The second big international change in the Biden tax plan is a doubling of the 10.5% minimum tax on global intangible low-taxed income, or GILTI. That could raise $728 billion, Wharton says.
The Trump tax reform established GILTI as a disincentive for companies to hold intellectual property overseas to avoid U.S. taxes. However, the global 10.5% rate can still create incentives to hold intellectual property in tax havens such as Bermuda. The country of 64,000 accounts for 10% of U.S. multinationals’ foreign profit, Treasury says.
Biden wants to double the GILTI rate to 21% and apply it across the board. It’s hard to know precisely what this would mean for Amazon earnings and those of other big techs, but the 10-K reports offer some clues.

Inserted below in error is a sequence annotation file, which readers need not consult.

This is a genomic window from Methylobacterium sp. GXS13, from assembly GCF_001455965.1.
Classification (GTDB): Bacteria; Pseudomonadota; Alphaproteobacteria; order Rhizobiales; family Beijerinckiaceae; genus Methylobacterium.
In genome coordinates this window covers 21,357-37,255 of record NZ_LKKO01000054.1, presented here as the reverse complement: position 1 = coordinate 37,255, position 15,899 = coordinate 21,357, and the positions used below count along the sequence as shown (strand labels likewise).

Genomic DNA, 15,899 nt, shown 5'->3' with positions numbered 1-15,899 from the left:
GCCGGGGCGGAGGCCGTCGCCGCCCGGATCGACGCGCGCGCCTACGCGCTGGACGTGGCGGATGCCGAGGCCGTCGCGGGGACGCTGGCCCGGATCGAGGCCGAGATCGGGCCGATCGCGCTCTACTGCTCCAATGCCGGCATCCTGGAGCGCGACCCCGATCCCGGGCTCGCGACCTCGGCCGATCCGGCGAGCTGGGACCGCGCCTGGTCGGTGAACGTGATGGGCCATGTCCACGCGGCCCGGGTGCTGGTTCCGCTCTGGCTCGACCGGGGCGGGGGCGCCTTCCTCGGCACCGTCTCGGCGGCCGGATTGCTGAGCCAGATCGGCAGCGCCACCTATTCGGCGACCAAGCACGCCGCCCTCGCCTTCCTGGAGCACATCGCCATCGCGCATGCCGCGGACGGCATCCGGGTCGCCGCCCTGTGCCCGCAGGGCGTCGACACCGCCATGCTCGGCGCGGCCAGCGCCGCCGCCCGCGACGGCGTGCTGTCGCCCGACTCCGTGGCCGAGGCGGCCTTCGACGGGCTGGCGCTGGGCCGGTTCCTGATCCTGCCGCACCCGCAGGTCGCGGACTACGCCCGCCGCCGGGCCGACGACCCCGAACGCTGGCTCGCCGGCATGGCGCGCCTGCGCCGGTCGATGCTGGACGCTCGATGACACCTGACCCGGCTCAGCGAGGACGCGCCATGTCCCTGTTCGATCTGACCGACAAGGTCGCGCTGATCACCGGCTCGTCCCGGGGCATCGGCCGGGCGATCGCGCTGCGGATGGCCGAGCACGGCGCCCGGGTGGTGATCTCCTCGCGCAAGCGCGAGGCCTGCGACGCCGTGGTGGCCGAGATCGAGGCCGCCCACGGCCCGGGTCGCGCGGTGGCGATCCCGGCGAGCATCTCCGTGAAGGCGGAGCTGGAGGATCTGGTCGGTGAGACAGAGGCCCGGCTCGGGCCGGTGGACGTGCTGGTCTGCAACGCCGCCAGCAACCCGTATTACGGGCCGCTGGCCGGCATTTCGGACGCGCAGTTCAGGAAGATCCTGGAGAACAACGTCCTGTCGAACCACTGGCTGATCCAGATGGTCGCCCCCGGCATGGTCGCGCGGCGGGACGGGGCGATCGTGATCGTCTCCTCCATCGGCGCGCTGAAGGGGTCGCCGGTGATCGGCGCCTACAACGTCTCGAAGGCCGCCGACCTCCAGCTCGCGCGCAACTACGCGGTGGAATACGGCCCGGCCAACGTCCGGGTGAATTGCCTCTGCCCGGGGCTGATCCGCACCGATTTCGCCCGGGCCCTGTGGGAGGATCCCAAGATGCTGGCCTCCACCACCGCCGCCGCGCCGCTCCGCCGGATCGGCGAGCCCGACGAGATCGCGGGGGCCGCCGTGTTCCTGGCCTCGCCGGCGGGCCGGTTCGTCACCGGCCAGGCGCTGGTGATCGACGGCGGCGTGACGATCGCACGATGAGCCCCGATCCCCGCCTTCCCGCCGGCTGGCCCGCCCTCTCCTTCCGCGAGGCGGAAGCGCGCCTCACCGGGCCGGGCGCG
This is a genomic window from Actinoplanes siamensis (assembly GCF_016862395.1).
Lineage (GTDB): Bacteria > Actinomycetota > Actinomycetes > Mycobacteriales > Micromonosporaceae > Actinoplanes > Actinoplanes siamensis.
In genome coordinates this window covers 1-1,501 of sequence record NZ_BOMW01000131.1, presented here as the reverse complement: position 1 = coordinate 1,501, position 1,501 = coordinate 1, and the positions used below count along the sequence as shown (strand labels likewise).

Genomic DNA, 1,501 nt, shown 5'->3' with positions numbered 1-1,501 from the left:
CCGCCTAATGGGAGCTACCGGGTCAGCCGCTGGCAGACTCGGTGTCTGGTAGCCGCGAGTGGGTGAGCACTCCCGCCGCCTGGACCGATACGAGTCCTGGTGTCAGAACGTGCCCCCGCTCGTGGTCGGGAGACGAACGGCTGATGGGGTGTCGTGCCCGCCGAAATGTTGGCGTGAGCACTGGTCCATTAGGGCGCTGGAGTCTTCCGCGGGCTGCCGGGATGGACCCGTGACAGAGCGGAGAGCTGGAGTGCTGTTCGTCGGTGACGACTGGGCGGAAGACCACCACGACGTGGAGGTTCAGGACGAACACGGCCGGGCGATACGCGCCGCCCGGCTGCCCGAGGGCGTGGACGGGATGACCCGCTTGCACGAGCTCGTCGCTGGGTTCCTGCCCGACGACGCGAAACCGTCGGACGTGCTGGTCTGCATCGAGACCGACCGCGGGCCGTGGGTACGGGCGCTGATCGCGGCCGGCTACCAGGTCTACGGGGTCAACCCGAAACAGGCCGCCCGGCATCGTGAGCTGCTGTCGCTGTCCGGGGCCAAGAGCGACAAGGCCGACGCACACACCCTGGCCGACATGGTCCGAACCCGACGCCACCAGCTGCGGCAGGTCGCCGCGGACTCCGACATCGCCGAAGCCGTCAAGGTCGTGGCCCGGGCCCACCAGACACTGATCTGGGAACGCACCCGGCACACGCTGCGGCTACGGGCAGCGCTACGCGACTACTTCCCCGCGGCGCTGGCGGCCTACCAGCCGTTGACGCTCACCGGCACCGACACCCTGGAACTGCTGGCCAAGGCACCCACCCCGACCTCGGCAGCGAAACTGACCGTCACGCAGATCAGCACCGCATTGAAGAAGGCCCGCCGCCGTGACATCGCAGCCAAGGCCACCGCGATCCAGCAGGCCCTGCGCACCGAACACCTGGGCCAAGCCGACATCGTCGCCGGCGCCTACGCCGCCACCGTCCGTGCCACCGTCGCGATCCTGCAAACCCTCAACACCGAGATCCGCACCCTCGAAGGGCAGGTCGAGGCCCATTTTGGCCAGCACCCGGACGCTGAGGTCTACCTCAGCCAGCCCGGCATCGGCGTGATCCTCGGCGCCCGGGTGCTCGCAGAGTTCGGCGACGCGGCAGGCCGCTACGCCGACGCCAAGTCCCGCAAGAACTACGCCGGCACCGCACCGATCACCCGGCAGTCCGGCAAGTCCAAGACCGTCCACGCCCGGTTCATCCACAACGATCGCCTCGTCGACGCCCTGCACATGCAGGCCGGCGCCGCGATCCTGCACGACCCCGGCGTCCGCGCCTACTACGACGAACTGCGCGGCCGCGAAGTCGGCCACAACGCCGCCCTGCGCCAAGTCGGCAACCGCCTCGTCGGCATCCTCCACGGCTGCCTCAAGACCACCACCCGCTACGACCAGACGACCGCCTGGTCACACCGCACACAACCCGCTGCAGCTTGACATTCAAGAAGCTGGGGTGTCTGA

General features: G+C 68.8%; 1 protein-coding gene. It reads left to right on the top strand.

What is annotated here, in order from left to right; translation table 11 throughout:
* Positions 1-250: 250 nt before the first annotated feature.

How Much Do Lower Foreign Tax Rates Help Apple, Microsoft?
While Apple doesn’t break out its FDII benefit, it disclosed that reduced tax rates on earnings of foreign subsidiaries saved it $2.5 billion in the fiscal year through Sept. 30. Overall, Apple had a 14.4% effective tax rate. That includes both current taxes and tax liabilities that it recognized but whose payment is due at a later date.
Amazon, which had an 11.8% effective tax rate, said it received a $538 million benefit from tax treatment of foreign earnings, excluding FDII.
Microsoft said the lower tax on foreign earnings cut its effective tax rate by 3.7 percentage points to 16.5%. Microsoft highlighted lower rates “from producing and distributing our products and services through our foreign regional operations centers in Ireland and Puerto Rico.” The latter U.S. territory has had a protected tax-haven status.